When Simon Reynolds first started talking about not finding anything absolutely new in modern music, I didn't really know what he was talking about. Not a diss (yet), the revered blissed one has (by my rough calculations) been 'pop aware' for a good 15 years longer than I have. Given that enormous backlog of experience, I wasn't going to start arguing, was I? I just took him at his word.

The failure of Retromania is that I'm still left unsure about what exactly he's on about. The book is correctly characterised on the back cover as a 'debate starter' rather than an open-and-shut case, but for large stretches it doesn't even feel like an argument. In fact, I was taken aback when Reynolds describes Retromania as a 'critique' at the end of the book, since I found it difficult to separate the normative/polemical from the descriptive (and convincing) account of music culture past and present. Retromania is quite messy anyway - jumping around to address a bunch of stuff beyond retro. Reynolds makes clear that the Introduction, which poses a long list of questions, was written first, and that what follows is an exploration of the answers. This gives a good idea of the way Reynolds approached this project, though does leave you to do more of the work of gathering together the mass of stuff you get into a coherent whole. The Female Eunuch, which I'm in the middle of at the moment, is similarly sprawling, but at least Greer bothered to map out how it all fits together at the start.

Retromania gives you a great overview of different ways music makers have engaged with the past. What I'm unclear about is exactly what Reynolds is missing - what his 'nothing new under the sun' actually means. His language is quite loose on the subject - 'forms', 'develompents', 'ideas'. Nothing specific on the sounds or arrangements that provided those future shocks so sorely craved. Instead we get a list at the end, which (perhaps consciously) recalls the apex of 'Losing My Edge' where James Murphy is reduced to shouting out names of bands he's experienced before everyone else. The only definition I could find is more of a 'telltale sign': 'genuinely modernist music' can be identified by the 'pressure it puts on writers to come up with new language and new concepts' - an imperfect measure iteslf, and one which leaves open the possibility that the failing isn't with the music so much as with the writers around it.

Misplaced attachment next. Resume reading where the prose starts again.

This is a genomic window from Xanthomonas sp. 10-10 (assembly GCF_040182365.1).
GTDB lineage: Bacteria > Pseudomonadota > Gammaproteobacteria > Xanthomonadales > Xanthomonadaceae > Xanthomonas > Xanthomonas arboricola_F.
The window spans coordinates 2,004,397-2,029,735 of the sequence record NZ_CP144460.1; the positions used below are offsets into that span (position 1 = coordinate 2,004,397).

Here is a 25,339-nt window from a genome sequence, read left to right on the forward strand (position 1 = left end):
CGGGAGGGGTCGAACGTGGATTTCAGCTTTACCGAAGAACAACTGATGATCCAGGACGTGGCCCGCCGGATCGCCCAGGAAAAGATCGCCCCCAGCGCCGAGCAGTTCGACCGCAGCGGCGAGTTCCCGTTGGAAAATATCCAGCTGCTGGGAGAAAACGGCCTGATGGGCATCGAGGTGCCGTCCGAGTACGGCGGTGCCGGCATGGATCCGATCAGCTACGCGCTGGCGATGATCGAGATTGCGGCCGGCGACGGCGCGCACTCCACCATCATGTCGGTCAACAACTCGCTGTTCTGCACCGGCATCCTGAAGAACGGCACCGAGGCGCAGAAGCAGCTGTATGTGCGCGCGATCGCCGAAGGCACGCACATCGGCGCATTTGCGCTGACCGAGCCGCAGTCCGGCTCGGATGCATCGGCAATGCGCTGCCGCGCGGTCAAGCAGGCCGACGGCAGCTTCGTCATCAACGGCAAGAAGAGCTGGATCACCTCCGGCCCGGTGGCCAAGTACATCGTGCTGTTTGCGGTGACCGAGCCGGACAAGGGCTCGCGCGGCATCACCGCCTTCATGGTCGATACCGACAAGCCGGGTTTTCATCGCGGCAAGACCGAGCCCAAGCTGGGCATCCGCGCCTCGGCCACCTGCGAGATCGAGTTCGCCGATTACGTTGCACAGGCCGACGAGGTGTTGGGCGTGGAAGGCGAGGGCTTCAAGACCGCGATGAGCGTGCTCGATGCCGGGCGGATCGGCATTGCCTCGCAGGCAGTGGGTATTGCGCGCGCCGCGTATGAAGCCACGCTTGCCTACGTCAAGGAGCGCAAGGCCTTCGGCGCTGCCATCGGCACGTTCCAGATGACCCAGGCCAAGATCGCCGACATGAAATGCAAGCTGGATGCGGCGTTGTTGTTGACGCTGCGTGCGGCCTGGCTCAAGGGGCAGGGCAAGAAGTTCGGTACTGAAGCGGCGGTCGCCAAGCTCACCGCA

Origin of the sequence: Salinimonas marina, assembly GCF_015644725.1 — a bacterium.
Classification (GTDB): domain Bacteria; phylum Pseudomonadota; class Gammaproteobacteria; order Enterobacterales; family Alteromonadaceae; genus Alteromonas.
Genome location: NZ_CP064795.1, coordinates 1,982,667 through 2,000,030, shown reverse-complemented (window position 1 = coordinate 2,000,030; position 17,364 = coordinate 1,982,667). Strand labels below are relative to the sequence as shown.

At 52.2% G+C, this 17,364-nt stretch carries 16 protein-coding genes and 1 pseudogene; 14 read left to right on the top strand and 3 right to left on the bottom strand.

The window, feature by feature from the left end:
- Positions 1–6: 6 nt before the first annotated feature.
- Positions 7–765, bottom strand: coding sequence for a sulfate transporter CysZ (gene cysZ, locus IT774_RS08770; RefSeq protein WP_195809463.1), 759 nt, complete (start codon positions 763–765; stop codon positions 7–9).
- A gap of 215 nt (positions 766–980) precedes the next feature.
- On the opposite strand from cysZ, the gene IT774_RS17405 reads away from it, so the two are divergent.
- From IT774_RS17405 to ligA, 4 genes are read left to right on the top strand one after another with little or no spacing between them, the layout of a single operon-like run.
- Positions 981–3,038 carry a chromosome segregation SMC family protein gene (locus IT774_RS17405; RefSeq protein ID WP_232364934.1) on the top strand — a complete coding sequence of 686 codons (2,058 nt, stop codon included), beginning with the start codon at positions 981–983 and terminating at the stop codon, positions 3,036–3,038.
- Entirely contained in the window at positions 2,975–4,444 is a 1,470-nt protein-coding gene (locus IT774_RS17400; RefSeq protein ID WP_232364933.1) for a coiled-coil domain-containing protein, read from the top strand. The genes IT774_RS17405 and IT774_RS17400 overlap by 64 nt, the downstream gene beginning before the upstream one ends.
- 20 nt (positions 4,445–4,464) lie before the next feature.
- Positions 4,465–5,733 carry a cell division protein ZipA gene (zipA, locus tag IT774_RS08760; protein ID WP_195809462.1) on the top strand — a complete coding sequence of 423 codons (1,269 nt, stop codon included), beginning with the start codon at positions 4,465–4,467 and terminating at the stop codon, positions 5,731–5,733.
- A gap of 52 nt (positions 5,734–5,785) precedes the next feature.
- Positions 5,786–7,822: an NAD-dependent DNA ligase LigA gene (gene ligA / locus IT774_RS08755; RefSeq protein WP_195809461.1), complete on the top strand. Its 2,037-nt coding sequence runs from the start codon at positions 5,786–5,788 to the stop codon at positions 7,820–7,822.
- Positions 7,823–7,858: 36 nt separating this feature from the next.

In fact, there are unexplored explanations for the sensation of 'nothing new under the sun' (and it's noteworthy how the words 'feels' and 'seems' often prefix Reylolds's most outrageous claims) lurking within the text. The central distinction he draws is: 'a rapid movement within a network of knowledge as opposed to the outwardbound drive that propelled an entire system into the unknown'. But that unknown could just be another network of knowledge that was previously difficult to access but is now easily available. Reynolds talks about how hip hop 'seemed to come out of nowhere fast' in the early 80s, even though its 'historical roots can be traced back to the mid-seventies Bronx'. A modern example of this phenomenon would be footwork - also (I gather) a genre with a rich history but one only unearthed as something totally new and alien by entrepid adventurers in the Night Slugs / Planet Mu camps. Can't the retromania curse just be one of perspective - our vastly expanded perspectives making the shock of the new rarer?